The Invictus popped up on my radar at a time when the CWD fitter suggested that I needed to find a thinner half pad than what I was using (a mattes). Equifit wasn’t providing a lot of information on the sizing of their pads online and I could only find the older version that hardens when cold at my local tack shop which felt like it would do nothing based on my ability to squish it to nothing with my hand and well I live somewhere that gets quite cold in the winter and don’t want a frozen pad on my horse’s back.
    The Invictus has a great feel to it, squishes more when you are compressing a small area than it does when you compress over a big area like your entire palm which intrigued me. It is completely unaffected by the weather.
    Really the even better data however has been that I have been able to use it on Stampede with success. With his back pain issues due to kissing spines/arthritis of the facet joints even after buying a new saddle I was starting to feel like we wouldn’t ever get him comfortable so if just going to this pad from a Mattes helps him I’m a believer. It provides the perfect amount of lift for my saddle and I have shims (which I purchased separately and are also neat and have holes to allow air flow) if needed later on. Really looking forward to reviewing this pad in the next couple months.


  16. I’d love to see this done by a 3rd party (science nerd). Since it’s a study for the Invictus product, naturally they would present themselves as superior.

    Current saddle is padded up with a Beval wither pad for mare. I’d love to go back to using my Thinline or try something new, but unfortunately, I’m a broke student, mare is a hard saddle fit, and I’m just making due. 😦

    I wish I could find something that provides back comfort/impact protection but still gives my saddle enough clearance for a very round mare.


    1. I think it’s interesting that they didn’t actually come out as superior on purely impact protection. It’s only when you weigh in with thickness and breathability that the scales tip in their favor. But I agree, would love to see a 3rd party study. On half pads, and helmets, and all kinds of things!


  17. I wish they had compared it to Ecogold too! I’m always fascinated by the science behind the pads and I love that they do these comparisons. Though I must admit the only half pad I’ve ever used are just the fleece ones…


  18. Super interested in the Invictus pads. I hate the online Internet qb mob that insists that every horse have a custom saddle – sorry, I find that unreasonable and unpractical (though I’m sure the saddle reps love it). I think half pad options are a great tool to have when you’re riding multiple horses and need to make sure they are as comfortable as possible. I’m glad to see companies doing more testing like this, too.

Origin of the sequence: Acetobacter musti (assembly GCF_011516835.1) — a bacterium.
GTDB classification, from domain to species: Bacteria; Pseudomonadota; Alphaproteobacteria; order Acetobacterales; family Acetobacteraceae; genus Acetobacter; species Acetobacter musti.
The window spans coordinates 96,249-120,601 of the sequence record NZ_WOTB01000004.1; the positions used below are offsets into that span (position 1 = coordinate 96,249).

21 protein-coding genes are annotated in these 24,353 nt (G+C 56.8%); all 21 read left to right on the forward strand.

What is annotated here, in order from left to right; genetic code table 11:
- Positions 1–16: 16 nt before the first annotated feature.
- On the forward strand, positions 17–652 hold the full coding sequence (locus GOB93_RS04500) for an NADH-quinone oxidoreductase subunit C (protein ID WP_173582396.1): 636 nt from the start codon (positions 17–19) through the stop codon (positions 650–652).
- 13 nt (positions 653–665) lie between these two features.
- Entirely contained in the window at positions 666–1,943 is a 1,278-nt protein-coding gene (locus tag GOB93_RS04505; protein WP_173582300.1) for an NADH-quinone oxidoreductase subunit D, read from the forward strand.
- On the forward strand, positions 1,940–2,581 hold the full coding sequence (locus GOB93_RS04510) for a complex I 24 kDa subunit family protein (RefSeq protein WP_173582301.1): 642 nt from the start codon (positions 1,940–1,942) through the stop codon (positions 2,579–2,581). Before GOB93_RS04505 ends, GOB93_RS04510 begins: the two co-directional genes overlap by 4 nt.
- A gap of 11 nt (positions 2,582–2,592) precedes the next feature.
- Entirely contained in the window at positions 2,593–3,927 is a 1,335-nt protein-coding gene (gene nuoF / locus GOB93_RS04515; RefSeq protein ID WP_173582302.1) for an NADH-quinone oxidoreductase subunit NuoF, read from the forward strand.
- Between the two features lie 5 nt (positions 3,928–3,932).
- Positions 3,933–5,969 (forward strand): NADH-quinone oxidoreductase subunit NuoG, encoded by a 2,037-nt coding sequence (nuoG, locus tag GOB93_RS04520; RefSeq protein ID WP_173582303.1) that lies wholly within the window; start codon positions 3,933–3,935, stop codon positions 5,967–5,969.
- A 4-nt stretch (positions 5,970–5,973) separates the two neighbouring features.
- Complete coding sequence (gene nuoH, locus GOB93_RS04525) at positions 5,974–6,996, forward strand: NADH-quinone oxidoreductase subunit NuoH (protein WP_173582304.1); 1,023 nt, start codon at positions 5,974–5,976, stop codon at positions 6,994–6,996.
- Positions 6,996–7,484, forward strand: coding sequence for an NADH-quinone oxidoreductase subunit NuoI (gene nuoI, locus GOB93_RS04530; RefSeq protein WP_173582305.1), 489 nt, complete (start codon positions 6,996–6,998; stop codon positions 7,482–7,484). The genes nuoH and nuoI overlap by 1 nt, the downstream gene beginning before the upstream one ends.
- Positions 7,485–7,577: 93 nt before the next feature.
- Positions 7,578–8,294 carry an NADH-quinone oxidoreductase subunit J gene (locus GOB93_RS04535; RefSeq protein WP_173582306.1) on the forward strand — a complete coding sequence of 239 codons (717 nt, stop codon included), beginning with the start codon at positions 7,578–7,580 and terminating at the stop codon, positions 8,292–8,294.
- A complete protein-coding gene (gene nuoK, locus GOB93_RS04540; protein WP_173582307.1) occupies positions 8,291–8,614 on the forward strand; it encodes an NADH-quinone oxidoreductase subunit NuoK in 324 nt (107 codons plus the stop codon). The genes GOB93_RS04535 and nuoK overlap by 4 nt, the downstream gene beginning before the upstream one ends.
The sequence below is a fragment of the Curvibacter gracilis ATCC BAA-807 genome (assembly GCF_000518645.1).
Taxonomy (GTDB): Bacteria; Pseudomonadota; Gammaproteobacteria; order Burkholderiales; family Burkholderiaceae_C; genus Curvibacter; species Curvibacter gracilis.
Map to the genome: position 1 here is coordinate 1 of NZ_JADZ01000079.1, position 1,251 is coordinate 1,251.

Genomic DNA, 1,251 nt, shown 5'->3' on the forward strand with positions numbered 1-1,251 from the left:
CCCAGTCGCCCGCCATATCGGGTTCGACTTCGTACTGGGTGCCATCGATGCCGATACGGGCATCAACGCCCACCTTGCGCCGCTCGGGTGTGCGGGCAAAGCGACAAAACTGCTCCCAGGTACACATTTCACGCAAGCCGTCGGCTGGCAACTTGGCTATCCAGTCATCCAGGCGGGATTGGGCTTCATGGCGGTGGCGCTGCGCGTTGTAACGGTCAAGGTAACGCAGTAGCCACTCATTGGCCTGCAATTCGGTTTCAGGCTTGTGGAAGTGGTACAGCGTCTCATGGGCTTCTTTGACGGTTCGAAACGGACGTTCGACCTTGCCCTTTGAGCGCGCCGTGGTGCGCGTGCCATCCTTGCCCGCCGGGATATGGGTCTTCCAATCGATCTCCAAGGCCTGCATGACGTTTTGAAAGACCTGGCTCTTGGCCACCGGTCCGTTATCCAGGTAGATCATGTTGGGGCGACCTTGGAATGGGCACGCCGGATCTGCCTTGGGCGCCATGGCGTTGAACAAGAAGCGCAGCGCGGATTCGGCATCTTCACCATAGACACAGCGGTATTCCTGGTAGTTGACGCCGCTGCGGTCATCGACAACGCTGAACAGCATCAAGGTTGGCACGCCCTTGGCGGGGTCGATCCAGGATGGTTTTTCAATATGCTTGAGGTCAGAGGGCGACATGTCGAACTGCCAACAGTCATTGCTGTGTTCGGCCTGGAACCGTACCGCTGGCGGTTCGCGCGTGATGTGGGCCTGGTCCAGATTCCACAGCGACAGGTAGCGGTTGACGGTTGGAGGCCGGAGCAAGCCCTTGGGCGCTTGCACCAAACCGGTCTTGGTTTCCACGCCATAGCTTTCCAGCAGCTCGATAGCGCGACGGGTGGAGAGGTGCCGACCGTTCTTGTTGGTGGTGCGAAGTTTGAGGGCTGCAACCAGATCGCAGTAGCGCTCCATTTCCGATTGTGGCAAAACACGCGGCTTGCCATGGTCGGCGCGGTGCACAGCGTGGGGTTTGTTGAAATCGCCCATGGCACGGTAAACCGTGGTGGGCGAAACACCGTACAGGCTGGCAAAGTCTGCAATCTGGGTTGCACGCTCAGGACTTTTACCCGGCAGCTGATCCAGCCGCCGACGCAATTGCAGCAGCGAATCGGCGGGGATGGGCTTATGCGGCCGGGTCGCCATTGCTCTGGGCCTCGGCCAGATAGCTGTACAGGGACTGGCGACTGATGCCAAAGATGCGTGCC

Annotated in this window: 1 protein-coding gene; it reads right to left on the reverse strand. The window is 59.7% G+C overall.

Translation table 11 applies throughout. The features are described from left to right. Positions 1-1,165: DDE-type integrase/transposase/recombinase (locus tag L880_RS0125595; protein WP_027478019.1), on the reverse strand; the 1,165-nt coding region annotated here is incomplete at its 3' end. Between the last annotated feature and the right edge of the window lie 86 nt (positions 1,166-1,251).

Liked by 1 person

  19. I think it’s really nice to see actual scientific research, versus just a bowling ball. The Equestrian World seems to lack a lot of research. I’ve tried and owned a lot of half pads, but it wasn’t until recently that I actually started to learn about saddle fit. I was one of those people who just always used a half pad because I used a half pad. I still don’t know a lot about saddle fit, but I am trying to learn. I had a saddle fitter out to look at my horse a few weeks ago and I have found what would work perfectly for him. That is, if my money supply was endless. The fitter also said that if a saddle fits well you shouldn’t need anything more than a plain saddle pad. However, a bit of extra shock absorption is always nice for the horse, in my humble opinion of course. The reality is that not only would it be unwise for me to buy a custom saddle for a not in shape horse, but I won’t be able to afford one. In a perfect world, I’ll find exactly what I need used, but if that doesn’t happen (and it probably won’t), I’ll look at a half pad appropriate to my horses’s situation. I did try and Ogilvy and it was a really nice pad. Though with my particular saddle, it didn’t work the best. I would be willing to try another in a different situation though. I think the Invictus pads sound pretty neat also.